Juanita Harris


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Mucv-nettv, nettv hę̄rusen punpvlhoyen.
Today we’ve been given a beautiful day.

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Heyv mēkusvpkv-cuko mvn ’sepohayvhanet makt owēt ont on.
They had said they would film us at this church.

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Mucv-nettv oskat hoktvlvke em vfēkv kihocvnto owēt oskę̄tt ont on hēct owēt.
Today, as we see, it’s raining like old ladies’ hairspray, as they used to say.

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Pukisse pomeu herąkus on ’mvhericēt owēt.
We have fixed our hair really pretty-like, too.

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Mv hoktvlvke em vfēkvn ’sē-vnicēt mvn mahokemvtok mvn kērrēt owēs, hiyowat.
They always used to say to use the old ladies’ hairspray, and now we know.

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Owisen mucv-nettv mv Juanita Walker Harris mvn ’tekerrēt oweyvtēt ont on.
But today, this is Juanita Walker Harris, and we have known each other for a while.

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Hvte hecvkat hofone tan.
Now I haven’t seen her in a long time.

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Hvte tehēct owēt ont on.
But now we are seeing each other again.

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Nak vpohkv owvkusēn em pohin ‘ste-cate ’punvkv cem punvyvkēn pohepvks.
I’m going to ask her some questions as we speak together in our language.

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Etem punahoyvhanet orēn.
We’re going to really be talking in our language.

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Cemvnę̄ttusofvn ’ste-hvtke ’punvkv cekerrēt owemvte?
When you were young, did you know the English language?

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Huh-uh, huh-uh. Cvkerrekot owemvt ont owisen, vsi mvhakv-cuko ehen vhoyēt Sonny ’tepaket welakeyofvn,
Huh-uh, huh-uh. I didn’t know. But when Sonny and I went to the school over there

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Compton welakēt ont owofvn, Sam District min vpēyvhant owvks mahoken mvn arit owen.
when we were at Compton, they told us we had to go to Sam District, and that’s where I went.

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Nak ’ston owat kerrvkon mvhakv-cuko respoyvkot owemvts.
I don’t know why, but I didn’t finish school.

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Yv, cvpuset okat, ehen “Mvhakv cuko ayat wikvn os cē” mahket, cvfekhonihohcen owen mvn.
My grandma told me, “You should just quit going to school,” and that’s when she stopped me.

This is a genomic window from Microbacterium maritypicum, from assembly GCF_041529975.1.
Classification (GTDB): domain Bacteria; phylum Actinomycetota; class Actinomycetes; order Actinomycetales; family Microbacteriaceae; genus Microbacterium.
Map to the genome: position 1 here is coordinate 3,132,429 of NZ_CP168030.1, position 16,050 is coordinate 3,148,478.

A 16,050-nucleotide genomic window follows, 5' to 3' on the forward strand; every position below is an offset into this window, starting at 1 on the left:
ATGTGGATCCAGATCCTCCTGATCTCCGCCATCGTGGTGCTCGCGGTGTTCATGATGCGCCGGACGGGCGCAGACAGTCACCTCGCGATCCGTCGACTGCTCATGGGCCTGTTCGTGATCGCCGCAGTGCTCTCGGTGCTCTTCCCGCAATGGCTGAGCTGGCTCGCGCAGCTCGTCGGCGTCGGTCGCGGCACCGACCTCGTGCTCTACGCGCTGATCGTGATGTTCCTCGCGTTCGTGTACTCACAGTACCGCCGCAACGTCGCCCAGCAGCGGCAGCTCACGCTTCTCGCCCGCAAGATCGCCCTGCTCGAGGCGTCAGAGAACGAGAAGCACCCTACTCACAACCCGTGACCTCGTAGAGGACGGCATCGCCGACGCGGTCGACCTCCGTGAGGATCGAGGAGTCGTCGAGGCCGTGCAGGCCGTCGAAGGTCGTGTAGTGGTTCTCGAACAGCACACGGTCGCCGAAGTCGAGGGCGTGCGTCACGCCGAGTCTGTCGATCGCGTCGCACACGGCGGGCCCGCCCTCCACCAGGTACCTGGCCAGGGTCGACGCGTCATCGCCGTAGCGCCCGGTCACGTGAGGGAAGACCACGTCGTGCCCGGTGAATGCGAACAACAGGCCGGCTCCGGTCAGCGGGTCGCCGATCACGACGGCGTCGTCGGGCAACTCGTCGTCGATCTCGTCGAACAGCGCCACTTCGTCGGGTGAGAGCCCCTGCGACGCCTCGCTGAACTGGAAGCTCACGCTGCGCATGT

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Cēpanat mvhakv-cuko vrēpē ’rvlakofvn, cokv tis oh-onayet nake estowēcat
When the boy [Sonny] had been at school and had returned, he would read and I would watch how he did things,

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mvn ienhēcit mowen- mowen vneu mvt ēmvhayēpit kerrētt owimvts.
and I taught myself and learned.

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Mowofvn hvtvm cvckuce hvtą vtotkē arateu hvtehąkuse vlaket onkv mowofvn.
Then when my aunt was on her way to work, she would come by really early.

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Cokv hvsvtēcet arēt ont on.
She cleaned houses.

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Yvkapit ąyvyvten ’stowisen cuko hvmket liket on vnhesse hoktēt liket on.
As I walked a distance, there were several houses, but there was one where my girl friend lived.

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Mvn ’rem orvyofvn cokv hoccickv vm vhayen.
When I got there, she would teach me how to write.

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Hvtą hvnken cuko likat rorit hvtą nak tohkvlketv, nak vhvmkvtkv mvo vm vhayaken.
There was another house that I would go to, they taught me how to add, and how to count.

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Nak mowvkuse ąret kērret owimvts.
I did little things like that, and that’s how I learned.

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Hesaketvmesē vcvpvkēn, nak kerrvyēt ąyen mvt vm vnicēt ont on.
God was been with me, and I have continued to learn, and he has helped me.

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Ehe, here-mahētt onko!
Yes, that is very good!

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Mv onkv hvtecę̄skuse arcat mv Wvcenv em punvkv kihocat mvn cekę̄rresekot owemvte?
So, during your early years, you didn’t know any English?

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Hm-mm, monks. Vneu, vneu matvpomē owimvts. Cvkę̄rresekot.
No, no. Me too, me too, I was the same way. I didn’t know.

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Cokv hēcvlke enhvteceskv ’svlilēckv nak makt okhoyat tis kę̄rrisekot likimvts.
When I started the first grade, I just sat there, I didn’t understand what they were saying.

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Centv? Cemowēt omvte?
And you? Were you like that too?

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M-hm, m-hm. Mowēt owemvts. Mowen hvtą hvnket–nak te?–este punayv ’metohkvl–
Yeah, yeah, it was that way. When another person–what is it?–a speaker would trans–